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Genealogy, solar eclipse intersect at Wardsville

Genealogy, solar eclipse intersect at Wardsville

August 22nd, 2017 by Brittany Hilderbrand in Local News
<p>Brittany Hilderbrand/News Tribune</p><p>Keith Ward, descendant of Wardsville founders Edward and Junius Ward, drove from Alexandria, Virgina to see the eclipse as well as to visit the tombstones of his great-great grandparents.</p><p>Keith Ward</p><p>Gravestone of Mary-Susan Ward, wife of Edward Ward. Their descendant Keith Ward learned his ancestor may be the actual founder of Wardsville.</p>

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Experiencing Monday's total solar eclipse in Jefferson City was not the only notable piece of history for Keith Ward of Alexandria, Virginia.

Ward is a descendant of Edward and Junius Ward, for whom Wardsville is named.

On top of experiencing eclipse totality, this was Ward's first time ever in Missouri. He was accompanied by his son, daughter and great-niece. During their visit, they were able to view the tombstones of multiple generations of ancestors.

Edward Ward and his wife, Mary-Susan, one set of great-great-grandparents on Keith's father's side, were buried on Bill and Nancy Gratz's farm, formerly known as the Old Van Lou farm.

Gratz said the tombstones had been there since they bought the property in 1980. Edward Ward died in 1890.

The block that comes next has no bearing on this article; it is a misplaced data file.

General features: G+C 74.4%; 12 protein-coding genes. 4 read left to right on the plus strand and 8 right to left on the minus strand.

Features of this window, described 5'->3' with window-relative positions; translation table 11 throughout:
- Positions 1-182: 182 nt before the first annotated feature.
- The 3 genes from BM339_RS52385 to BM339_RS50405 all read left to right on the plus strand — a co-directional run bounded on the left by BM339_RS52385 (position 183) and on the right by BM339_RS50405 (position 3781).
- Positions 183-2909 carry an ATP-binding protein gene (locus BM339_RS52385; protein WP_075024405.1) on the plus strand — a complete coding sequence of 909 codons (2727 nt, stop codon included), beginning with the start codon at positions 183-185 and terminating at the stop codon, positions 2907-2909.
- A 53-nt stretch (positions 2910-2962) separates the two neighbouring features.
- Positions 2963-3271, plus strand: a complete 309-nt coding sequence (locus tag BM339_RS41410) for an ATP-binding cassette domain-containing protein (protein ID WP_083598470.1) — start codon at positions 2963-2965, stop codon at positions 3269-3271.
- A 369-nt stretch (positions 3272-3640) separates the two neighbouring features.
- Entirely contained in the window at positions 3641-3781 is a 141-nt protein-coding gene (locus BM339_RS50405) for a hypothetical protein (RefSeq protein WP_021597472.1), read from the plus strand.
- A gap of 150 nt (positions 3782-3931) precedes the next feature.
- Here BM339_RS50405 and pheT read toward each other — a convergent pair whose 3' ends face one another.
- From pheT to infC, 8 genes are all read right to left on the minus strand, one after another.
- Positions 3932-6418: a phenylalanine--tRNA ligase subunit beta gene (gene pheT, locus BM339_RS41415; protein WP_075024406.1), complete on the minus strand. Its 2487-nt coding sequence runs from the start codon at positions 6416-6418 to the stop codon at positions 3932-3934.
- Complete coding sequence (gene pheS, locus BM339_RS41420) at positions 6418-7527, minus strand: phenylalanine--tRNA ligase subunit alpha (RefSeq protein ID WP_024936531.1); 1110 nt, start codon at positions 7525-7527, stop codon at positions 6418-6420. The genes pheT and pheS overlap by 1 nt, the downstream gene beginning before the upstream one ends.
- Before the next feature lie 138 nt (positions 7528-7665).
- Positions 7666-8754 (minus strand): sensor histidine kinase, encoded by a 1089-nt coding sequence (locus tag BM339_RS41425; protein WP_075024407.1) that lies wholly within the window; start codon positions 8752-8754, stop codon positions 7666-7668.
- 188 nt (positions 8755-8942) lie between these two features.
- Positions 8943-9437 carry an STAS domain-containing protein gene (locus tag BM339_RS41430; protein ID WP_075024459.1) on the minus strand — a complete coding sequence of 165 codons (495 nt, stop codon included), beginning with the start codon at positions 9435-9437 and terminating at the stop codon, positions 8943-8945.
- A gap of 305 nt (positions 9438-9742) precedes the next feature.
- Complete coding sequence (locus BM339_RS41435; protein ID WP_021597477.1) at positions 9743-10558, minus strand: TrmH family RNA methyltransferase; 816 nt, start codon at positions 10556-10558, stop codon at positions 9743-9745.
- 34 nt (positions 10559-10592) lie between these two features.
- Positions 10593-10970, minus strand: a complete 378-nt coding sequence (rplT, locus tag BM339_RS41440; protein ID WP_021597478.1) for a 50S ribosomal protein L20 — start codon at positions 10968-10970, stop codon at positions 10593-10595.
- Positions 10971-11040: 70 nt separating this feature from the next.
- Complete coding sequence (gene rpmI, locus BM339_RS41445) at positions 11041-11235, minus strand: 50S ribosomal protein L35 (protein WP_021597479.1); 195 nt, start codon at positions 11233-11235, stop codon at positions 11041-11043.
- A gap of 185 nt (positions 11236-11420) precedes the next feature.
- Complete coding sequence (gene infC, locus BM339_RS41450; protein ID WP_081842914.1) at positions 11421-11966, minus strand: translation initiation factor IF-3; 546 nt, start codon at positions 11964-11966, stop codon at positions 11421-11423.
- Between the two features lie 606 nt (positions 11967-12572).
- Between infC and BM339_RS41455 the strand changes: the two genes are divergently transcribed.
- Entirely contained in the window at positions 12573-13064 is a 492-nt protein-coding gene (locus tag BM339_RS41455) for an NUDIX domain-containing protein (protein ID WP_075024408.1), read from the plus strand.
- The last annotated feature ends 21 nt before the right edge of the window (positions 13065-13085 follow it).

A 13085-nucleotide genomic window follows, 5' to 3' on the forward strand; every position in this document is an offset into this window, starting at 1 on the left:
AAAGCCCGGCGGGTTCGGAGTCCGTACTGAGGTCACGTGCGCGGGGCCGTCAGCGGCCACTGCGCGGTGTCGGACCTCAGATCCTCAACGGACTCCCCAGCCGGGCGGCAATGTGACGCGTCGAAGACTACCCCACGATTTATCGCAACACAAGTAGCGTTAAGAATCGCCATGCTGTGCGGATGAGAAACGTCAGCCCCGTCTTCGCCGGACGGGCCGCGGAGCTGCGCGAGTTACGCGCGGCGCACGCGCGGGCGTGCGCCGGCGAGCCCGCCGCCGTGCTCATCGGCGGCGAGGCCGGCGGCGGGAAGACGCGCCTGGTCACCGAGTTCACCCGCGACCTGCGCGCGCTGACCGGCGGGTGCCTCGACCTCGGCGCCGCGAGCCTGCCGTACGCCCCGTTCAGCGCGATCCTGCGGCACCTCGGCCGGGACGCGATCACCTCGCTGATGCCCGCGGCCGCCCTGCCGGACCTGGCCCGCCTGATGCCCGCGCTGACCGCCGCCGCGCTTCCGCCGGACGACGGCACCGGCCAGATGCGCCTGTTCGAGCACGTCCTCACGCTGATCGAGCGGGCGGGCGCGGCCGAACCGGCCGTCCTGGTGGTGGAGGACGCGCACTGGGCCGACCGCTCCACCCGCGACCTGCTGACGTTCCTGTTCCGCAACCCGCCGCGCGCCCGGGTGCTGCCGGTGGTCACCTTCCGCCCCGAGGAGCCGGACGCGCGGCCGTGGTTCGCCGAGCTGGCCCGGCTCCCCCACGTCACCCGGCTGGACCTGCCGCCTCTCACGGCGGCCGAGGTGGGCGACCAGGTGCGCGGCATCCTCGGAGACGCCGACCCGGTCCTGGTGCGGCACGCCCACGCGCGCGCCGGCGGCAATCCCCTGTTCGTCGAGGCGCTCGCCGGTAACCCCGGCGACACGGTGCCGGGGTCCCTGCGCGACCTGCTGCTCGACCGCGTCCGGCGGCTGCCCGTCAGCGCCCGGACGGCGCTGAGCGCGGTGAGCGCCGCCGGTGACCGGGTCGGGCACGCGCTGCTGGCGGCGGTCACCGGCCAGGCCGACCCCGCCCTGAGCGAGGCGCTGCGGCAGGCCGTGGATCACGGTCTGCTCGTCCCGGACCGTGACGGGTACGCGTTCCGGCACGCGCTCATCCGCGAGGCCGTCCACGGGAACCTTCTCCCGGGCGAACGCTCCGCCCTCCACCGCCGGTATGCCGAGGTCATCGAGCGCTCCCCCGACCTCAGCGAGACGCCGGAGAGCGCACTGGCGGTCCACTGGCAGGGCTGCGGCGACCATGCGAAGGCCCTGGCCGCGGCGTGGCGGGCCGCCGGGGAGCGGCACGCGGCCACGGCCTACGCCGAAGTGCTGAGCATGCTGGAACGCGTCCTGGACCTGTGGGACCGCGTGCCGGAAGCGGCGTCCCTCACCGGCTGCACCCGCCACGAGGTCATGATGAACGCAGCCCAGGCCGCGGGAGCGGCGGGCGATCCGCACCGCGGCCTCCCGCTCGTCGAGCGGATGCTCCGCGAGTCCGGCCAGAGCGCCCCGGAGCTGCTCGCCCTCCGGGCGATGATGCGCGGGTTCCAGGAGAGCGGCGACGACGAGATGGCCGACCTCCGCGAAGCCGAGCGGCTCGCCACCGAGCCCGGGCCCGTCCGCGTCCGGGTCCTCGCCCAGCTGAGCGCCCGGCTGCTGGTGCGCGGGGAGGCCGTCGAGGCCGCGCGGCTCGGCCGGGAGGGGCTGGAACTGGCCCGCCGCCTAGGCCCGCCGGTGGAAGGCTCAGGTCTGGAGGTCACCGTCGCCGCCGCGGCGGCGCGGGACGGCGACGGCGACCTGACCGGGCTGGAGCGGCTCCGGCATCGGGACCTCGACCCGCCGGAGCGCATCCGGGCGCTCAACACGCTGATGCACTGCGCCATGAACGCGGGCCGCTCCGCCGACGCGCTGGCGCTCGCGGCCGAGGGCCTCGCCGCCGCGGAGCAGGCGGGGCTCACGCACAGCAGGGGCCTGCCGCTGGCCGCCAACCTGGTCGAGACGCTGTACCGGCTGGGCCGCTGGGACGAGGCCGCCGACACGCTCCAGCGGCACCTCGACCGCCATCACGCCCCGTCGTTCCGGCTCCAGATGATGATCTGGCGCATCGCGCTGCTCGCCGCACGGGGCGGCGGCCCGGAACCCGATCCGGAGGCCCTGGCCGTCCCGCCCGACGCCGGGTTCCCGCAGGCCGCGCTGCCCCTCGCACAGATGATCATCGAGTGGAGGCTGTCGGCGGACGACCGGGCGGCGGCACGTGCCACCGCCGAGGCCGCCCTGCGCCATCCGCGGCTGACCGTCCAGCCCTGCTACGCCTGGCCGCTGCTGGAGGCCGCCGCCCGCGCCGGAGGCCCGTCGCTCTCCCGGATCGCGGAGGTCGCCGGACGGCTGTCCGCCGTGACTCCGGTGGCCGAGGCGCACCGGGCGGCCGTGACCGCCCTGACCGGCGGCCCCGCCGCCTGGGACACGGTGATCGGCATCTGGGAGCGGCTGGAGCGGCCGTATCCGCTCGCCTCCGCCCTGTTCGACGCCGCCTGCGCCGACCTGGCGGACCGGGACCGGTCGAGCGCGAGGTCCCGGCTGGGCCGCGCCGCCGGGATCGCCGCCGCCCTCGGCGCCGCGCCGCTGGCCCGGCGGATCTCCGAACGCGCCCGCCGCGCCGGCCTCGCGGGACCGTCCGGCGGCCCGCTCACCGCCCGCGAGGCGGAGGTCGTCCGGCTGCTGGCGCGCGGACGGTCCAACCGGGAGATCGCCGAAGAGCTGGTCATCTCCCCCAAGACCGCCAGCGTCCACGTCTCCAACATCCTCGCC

Ward said the family began planning their trip to Jefferson City nine months ago when they discovered there would be an opportunity to view the eclipse and trace their family's genealogy.

"Jefferson City stood out because my grandmother would always tell me stories about living here," Ward said. "So that's when I tried to round up family members to come down."

His daughter, Jenni Klein, drove from San Antonio, Texas, while his son, Luke Ward, traveled from Cambridge, Massachusetts, and niece, Morgan Ward, traveled from Athens, Texas.

Gratz said he was impressed Ward and his family would drive so far to trace their heritage.

The Wards took Sunday to visit the Gratz farm to see the tombstones — that's when Keith learned a new version of family history he never would have known.

Wardsville native Paul Rodeman told the family that Wardsville was named after Edward Ward.

Based on a document at St. Stanislaus Parish in Wardsville, Rodeman said Keith's great-great-grandfather Edward had donated 4 acres of land to the Catholic church and school with the understanding that the area around it would be named Wardsville.

"This was very interesting news to me," Ward said. "Prior to this I had always heard the story that Junius (son of Edward) was the founder of Wardsville."

Junius Ward is said to have been the owner of the land Wardsville sits on today, according to multiple sources.

The Wards also were able to see the markers of Henry-Edward Dixon and his wife, Letitia Glover, parents of his maternal grandmother, who were buried in Hickory Hill Cemetary in Eugene.

A third set of great-great-grandparents, Peter Glover and Martha Mosely-Glover, were buried in Woodland Cemetery in Jefferson City.